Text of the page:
In Return for Restraining India, Pak Offers Meddling between US and Taliban

In return for concessions over Islamabad’s concerns with India, Pakistani military has offered to act as mediator between the US and the Taliban, a TV channel reported.

In an interview with a news channel, Pakistan military spokesman Maj Gen Athar Abbas said that army is not only in touch with Afghan Taliban leader Mullah Mohammed Omar but can even bring the two sides, the US and the Taliban commanders, to a negotiating table.

According to the channel, the admission of ongoing communication links with Taliban forces who are using refuge in Pakistan to launch military strike against US troops in neighbouring Afghanistan is a part of new diplomatic strategy to help the Obama administration find an end the long running conflict.

Abbas, nevertheless, clarified in the interview that in exchange for any role as a mediator, Pakistan wants concessions from Washington over Islamabad’s concerns with longtime rival India.

The channel reported that senior US officials had informed it that the Obama administration is willing both to talk to top Taliban leaders and to raise some of Pakistan’s concerns with India.

With NATO’s Afghan force commanders conceding the military fight against the Taliban in key areas of Afghanistan is at a “stalemate” and that a recent influx of American combat troops is hoped to break the deadlock, the consensus among military and diplomatic figures in the region is that the US cannot win the war in Afghanistan militarily.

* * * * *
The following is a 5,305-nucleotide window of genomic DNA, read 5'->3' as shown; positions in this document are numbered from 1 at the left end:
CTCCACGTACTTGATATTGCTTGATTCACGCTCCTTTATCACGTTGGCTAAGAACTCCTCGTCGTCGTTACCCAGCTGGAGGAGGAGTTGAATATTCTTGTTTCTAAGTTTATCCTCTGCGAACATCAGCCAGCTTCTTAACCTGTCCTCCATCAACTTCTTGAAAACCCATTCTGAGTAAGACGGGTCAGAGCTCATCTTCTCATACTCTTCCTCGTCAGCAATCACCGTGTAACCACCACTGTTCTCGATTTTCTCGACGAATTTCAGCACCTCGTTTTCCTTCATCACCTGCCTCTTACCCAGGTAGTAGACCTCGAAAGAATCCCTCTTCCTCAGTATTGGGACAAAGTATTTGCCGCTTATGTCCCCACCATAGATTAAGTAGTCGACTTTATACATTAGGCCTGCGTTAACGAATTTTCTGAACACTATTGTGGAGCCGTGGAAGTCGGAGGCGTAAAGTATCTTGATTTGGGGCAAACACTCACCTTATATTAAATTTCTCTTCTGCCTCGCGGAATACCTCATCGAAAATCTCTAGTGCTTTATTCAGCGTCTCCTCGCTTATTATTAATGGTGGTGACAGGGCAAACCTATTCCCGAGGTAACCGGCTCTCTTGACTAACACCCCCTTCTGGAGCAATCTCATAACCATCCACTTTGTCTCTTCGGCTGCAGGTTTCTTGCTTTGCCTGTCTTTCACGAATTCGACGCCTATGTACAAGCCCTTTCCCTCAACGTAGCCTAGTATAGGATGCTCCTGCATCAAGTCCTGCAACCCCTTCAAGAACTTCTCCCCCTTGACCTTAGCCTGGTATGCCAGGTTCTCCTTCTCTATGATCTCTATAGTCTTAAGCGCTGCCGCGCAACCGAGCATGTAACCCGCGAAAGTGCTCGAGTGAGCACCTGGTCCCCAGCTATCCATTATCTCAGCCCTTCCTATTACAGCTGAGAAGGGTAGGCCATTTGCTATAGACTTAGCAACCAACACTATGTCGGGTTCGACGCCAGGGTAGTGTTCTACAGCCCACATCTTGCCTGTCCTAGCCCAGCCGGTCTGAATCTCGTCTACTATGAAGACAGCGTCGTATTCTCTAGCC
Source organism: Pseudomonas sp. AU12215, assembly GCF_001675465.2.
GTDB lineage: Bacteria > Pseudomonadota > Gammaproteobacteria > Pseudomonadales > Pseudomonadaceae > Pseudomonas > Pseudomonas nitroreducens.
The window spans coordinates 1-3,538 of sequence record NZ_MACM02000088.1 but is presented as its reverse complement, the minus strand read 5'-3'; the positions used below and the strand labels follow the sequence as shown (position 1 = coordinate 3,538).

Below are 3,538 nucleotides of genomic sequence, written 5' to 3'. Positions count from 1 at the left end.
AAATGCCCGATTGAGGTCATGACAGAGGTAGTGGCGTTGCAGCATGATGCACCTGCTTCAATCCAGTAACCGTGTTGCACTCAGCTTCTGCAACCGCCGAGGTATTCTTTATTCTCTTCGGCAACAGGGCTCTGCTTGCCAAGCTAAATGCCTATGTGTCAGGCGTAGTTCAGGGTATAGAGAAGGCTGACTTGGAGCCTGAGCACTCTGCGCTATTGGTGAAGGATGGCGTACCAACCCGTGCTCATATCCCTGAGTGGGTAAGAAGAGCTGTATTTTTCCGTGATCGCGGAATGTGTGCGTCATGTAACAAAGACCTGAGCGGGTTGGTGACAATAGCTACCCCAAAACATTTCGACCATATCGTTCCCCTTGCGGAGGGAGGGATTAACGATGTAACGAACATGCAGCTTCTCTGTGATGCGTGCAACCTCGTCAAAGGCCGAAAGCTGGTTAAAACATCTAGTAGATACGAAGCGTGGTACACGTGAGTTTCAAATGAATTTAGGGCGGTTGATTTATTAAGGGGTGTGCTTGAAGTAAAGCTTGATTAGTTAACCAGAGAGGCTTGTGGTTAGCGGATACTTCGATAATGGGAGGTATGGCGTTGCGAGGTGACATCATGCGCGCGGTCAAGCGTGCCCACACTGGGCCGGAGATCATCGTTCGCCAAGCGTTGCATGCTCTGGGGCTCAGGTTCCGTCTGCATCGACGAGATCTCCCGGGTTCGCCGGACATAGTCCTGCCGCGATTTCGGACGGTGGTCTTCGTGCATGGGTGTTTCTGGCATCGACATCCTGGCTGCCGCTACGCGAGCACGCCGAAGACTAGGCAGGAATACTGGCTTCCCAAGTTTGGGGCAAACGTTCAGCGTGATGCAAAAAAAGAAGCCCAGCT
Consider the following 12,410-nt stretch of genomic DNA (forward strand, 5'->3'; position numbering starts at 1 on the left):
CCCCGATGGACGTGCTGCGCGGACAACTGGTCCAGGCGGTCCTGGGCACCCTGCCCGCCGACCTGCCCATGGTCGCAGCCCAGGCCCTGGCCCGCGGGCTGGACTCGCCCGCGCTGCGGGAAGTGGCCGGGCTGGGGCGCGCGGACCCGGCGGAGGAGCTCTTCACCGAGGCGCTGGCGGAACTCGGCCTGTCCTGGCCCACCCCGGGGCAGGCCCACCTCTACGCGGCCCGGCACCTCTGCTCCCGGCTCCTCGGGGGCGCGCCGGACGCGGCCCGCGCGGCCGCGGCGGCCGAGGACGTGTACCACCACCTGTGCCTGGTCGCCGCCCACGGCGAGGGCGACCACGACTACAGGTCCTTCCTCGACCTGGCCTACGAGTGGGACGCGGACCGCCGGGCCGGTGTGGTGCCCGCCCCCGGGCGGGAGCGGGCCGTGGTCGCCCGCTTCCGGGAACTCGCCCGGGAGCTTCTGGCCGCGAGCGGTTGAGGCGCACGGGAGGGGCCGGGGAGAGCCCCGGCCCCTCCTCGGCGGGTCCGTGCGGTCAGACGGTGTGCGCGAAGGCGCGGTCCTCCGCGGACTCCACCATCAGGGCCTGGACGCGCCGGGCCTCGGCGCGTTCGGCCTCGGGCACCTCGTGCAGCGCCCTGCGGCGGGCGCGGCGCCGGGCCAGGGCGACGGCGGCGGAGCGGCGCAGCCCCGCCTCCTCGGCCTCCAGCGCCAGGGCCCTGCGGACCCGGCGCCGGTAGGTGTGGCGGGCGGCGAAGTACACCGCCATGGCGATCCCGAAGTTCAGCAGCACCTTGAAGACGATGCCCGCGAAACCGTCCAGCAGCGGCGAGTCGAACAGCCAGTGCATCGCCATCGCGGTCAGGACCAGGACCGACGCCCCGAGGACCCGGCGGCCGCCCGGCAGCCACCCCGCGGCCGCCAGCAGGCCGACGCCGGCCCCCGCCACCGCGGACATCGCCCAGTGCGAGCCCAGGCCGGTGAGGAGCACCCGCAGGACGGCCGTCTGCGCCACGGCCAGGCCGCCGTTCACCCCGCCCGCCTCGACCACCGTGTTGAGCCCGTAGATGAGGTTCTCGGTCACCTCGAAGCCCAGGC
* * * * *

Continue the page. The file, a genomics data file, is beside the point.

Most believe a resolution to the conflict will ultimately be a political, and economic, one rather than a military victory that will necessitate negotiations with the Taliban, the channel said.

Such a resolution will have to be struck with the involvement of Pakistan, India, Iran and possibly Saudi Arabia, as well as NATO and the US, the channel said.

And with the Pakistan military, with its intelligence service, the Inter-Services Intelligence (ISI) directorate, now going public with its offer to act as broker to help initiate talks, this could be the first opportunity for a breakthrough in ending the Afghan war that began with the US invasion in 2001, it said.

Abbas said that after its “very intense relationship” with militants during the fighters’ alliance with the US during the Soviet war in Afghanistan, the Pakistan military is now still in contact with Taliban commanders such as Mullah Omar, Jalalladin Haqqani, Mullah Nazir and Gulbuddin Hekmatyar, leader of the militant Hizb-e-Islami group.

“That’s right, the ISI was in the forefront of the whole struggle against the Soviets. Now, maintaining the contacts with the organisations (like Mullah Omar’s Taliban and Gulbuddin Hekmatyar) doesn’t mean that that state policy is (to be) providing them physical support or the funding or training,” Abbas said.

After the 9/11 attacks Pakistani policy to support the groups did a “U-turn”, he said.

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